Successful applicants will be mentored by NHLBI Entrepreneurs-in-Residence and by UC faculty with business expertise. The goal is to develop a presentation designed to help investors identify opportunities for follow-up. Following Pitch Day, investors interested in projects will work with the faculty and Technology Transfer Office associated with that respective faculty's campus to determine whether terms can be reached for investment and potential company launch.
Eligibility: Faculty in all series and ranks at the UC CAI campuses (UC Davis, Irvine, Los Angeles, San Diego, and San Francisco) as well as UC Berkeley, Merced, Riverside, Santa Barbara, and Santa Cruz are eligible. Postdoctoral scholars are eligible to submit applications as Co-PI with a faculty PI.
Requirements: Projects must have existing or imminent target validation in animal systems or human cell lines and a clear clinical indication. Devices and diagnostics must also have proof of principle. Therapeutic areas can cover any health condition where there is an unmet medical need or the potential for significant improvement over current diagnostics, devices, tools or services. If patents or patent applications have not been filed, there should be a strong potential for obtaining defensible intellectual property.
Consultations: The UC CAI offers expert consultations to assist applicants with their proposals. Contact information for campus site leaders can be found below.
Application: Applications must be submitted online* between Nov 4-8, 2019 only. Submission closes at 5 pm on Nov 8.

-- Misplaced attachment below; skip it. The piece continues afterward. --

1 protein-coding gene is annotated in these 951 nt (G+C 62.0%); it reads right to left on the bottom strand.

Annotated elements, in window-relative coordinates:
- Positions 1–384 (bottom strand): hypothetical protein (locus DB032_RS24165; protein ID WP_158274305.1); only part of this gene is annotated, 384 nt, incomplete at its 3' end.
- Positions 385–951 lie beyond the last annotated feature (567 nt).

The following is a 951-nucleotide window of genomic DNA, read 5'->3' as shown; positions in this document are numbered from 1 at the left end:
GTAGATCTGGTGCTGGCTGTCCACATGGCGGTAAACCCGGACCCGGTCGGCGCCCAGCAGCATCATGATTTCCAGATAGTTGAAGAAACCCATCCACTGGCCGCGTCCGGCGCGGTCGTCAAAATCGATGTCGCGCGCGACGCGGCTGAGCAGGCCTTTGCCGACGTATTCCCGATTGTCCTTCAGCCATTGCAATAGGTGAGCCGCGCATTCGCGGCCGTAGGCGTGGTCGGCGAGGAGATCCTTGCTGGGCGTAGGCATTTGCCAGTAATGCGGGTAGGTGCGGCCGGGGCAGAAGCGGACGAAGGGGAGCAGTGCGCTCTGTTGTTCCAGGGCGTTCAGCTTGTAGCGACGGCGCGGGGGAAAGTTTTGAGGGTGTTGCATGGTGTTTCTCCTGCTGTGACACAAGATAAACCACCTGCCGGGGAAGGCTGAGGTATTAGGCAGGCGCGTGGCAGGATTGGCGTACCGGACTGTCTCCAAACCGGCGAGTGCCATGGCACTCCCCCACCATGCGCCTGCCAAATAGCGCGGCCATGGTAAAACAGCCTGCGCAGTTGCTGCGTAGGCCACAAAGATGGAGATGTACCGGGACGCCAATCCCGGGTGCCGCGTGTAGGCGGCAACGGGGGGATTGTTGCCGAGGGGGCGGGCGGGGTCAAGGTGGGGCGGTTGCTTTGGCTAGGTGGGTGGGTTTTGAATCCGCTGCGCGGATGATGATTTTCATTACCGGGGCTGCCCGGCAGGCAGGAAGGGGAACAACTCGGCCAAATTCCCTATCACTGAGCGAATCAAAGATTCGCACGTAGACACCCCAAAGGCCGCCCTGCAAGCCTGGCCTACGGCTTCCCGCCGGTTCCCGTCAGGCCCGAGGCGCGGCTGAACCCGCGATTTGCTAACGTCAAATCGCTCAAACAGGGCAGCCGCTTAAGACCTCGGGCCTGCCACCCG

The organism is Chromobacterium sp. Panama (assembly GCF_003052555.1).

*NOTE: A UCLA logon ID is required to access the application system, but a UCLA affiliation is not required to create one. View detailed step-by-step instructions on creating a UCLA logon ID here.
Minimum specifications are Arial, 11-points, half-inch margins on all sides, 8.5 x 11 paper. The following information is required:
- One-page executive summary (non-confidential)
- Title of project
- Names, institutions, telephone numbers and emails of PIs and Co-PIs
- IRB, IACUC, Stem Cell information, if applicable
- Statement of IP Position
- NIH biosketch
Executive Summary (one-page limit): The executive summary should, at a minimum, address the following. Please do not include confidential information.
- Problem you are addressing
- Solution and technology / value proposition
- Market Opportunity
- Competitive Landscape
- Unique Opportunity
- Go-to-Market Strategy
Statement of IP Position: Consider the novelty of your technology and patent eligibility. Describe the extent of interactions with the technology transfer office. Please include a list of the various types of IP filed or granted (including patent application number, issued patent number, title, status and date) and the major types of claims (e.g., composition of matter claims, use claims, process of manufacturing claims). Also list the IP events anticipated during development.